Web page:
When I was growing up, my dad read a lot of science fiction novels and he once made an observation that I’ve remembered ever since. He noted how science fiction stories always feature some futuristic thing (like cloning, time-machines, or space travel) but if a sci-fi story only talked about the technology, it would be boring. “Every good story,” he said, “is a story about people.” It’s true. All great stories, be they found in literature, television, or film, are stories about people – interesting characters living through events.
What do Katniss Everdeen, Sir Thomas More, and Paddington Bear have in common? They are all film characters with the same kind of character arc. A character arc refers to the inner journey of a character throughout the course of a story. A character may go here or there, and do this or that, but their character arc is their transformation as a person. There are three main types of character arc: Positive, Negative, and Flat.
Positive arc characters change for the better. They originally believe lies about themselves and the world, things like “I’ll never find true love,” or “I can’t be a warrior.” But by the end, they’ve found the truth, embraced it, and triumphed. Most of the stories you’ve seen or heard are stories like this. Negative arc characters, on the other hand, change for the worse. They come to accept lies and wickedness. Villains’ origin stories are like this. Michael Corleone from The Godfather or Walter White in Breaking Bad are famous examples of characters with negative arcs. Katniss Everdeen, Thomas More, and Paddington, however, are characters of a third type; characters who do not change.
Flat arc characters possess the truth and live it out from the start of their stories to the end. These characters also experience struggles like the others, but rather than being transformed themselves they transform the people and world around them. In The Hunger Games, Katniss Everdeen, from beginning to end, knows that the tyrannical government is evil and is willing to sacrifice herself for others (as for her little sister, Prim). In A Man for All Seasons, 1966’s Best Picture winning film about a real-life Catholic saint, Sir Thomas More is a man of virtue who endures persecution for refusing to swear a false oath against his conscience and God’s law. And throughout the Paddington movies, young Paddington remains consistently earnest, honest, polite, and friendly while enhancing the lives of the people he meets.
When we consider the Gospels and the Book of Acts as stories (indeed, true stories and the greatest ever told) what kind of arcs do we find? What kind of arc does Jesus Christ have, and what sort of characters are his apostles? Though Jesus is born as a baby and grows into adulthood, though he ministers and is put to death as a suffering servant and returns as triumphant Lord, Christ’s inner self remains the same. The Person of Jesus Christ is divine, the eternal Son of God, a flat arc character who remains the same “yesterday, today, and forever.” He knows the wickedness of the world and sacrifices himself for others. He only speaks the truth and makes no compromise with evil, despite its persecutions. And his love converts the hearts of others, healing and saving the world around him. Jesus is the model, the pattern, the archetype, of every true hero.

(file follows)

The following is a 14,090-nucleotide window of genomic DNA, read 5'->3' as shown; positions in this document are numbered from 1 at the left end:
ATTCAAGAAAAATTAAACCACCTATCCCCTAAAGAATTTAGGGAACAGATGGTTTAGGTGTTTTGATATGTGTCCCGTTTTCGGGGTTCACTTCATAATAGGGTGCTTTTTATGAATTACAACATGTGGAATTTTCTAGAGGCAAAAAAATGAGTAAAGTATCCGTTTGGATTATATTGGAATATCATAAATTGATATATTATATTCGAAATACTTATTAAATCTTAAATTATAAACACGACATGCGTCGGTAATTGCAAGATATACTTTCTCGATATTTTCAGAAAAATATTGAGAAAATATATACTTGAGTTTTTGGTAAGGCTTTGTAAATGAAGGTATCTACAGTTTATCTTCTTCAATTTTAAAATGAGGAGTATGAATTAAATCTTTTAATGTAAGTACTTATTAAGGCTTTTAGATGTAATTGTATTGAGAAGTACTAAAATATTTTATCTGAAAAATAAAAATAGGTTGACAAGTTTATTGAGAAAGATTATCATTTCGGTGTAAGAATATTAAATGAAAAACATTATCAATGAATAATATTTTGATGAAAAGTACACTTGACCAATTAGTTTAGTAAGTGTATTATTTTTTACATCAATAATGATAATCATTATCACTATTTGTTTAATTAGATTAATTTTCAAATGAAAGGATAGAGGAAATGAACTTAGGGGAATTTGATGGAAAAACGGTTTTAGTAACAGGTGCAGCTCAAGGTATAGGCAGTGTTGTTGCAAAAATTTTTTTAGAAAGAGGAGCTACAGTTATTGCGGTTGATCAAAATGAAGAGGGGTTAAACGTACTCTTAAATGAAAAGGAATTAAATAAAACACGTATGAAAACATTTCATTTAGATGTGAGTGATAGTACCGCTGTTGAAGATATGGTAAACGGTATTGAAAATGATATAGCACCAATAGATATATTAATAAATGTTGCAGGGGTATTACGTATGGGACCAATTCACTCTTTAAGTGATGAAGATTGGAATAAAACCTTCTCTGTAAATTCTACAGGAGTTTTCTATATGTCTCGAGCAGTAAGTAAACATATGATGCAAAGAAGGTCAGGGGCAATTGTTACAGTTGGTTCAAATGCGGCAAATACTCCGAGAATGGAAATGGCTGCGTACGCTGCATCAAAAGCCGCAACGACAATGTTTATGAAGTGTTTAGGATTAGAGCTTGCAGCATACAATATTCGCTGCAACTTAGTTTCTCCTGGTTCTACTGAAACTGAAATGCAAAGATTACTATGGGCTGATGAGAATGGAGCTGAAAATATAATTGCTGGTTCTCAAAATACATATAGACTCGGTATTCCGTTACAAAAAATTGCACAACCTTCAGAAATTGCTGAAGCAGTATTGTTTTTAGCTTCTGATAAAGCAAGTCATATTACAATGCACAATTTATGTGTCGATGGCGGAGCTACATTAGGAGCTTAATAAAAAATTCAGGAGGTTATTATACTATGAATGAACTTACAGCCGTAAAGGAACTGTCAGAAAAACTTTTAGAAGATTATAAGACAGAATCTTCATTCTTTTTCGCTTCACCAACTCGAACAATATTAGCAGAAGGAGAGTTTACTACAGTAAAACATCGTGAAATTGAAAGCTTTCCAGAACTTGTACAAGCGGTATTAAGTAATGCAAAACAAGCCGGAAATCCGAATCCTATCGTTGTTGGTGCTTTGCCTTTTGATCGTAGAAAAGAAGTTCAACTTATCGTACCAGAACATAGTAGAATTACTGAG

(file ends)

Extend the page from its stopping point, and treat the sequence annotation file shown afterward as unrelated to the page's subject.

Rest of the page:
What is the character arc of his apostles? The Gospels do not hide their flaws. We catch them arguing among themselves about who is the greatest. They still believe the world’s lies about who and what’s important, which produces the disorders St. James describes: jealousy, envy, and selfish ambition, greed, fighting, and slavery to passions, with every foul practice. But by the Book of Acts, the apostles’ positive arc has led each of them (except Judas Iscariot) to see that the greatest of all is not the ruler over peoples but the one who cares for even little ones. Jesus’ apostles have become new men, loving servants of all in the likeness of their Lord.
We human beings love stories. That’s part of why Jesus so often taught in parables. But why do we love stories so much? And why do we root for the underdogs, such as Rocky Balboa, Forrest Gump, or Joan of Arc? We love them because we are in a story ourselves, God’s great underdog story, in which you and I are characters. Our lives are important subplots to Christ’s overarching saga. We are co-authoring with Jesus our own character arcs within it.
Will you rise higher and higher in a positive arc, finding the truth in Christ’s Church, embracing the truth and living it out? Will you eventually become like Jesus and his greatest saints, who hold to the truth in a flat arc, blessing and transforming all around them? Or, following lies into darkness, will a negative arc lead you to final tragedy and disaster? If you are on this downward path, realize that a vast audience in heaven looks on, longing for a plot-twist which you can accomplish with Christ. But do not delay, for you do not know how many more pages of the book or minutes in the movie remain before your life’s eternal epilogue. This Sunday’s gospel antiphon acclaims: “God has called us through the Gospel to possess the glory of our Lord Jesus Christ.” Let us whole-heartedly play our part in Jesus Christ’s heroic saga, that we may also share in his story’s glorious happy ending.
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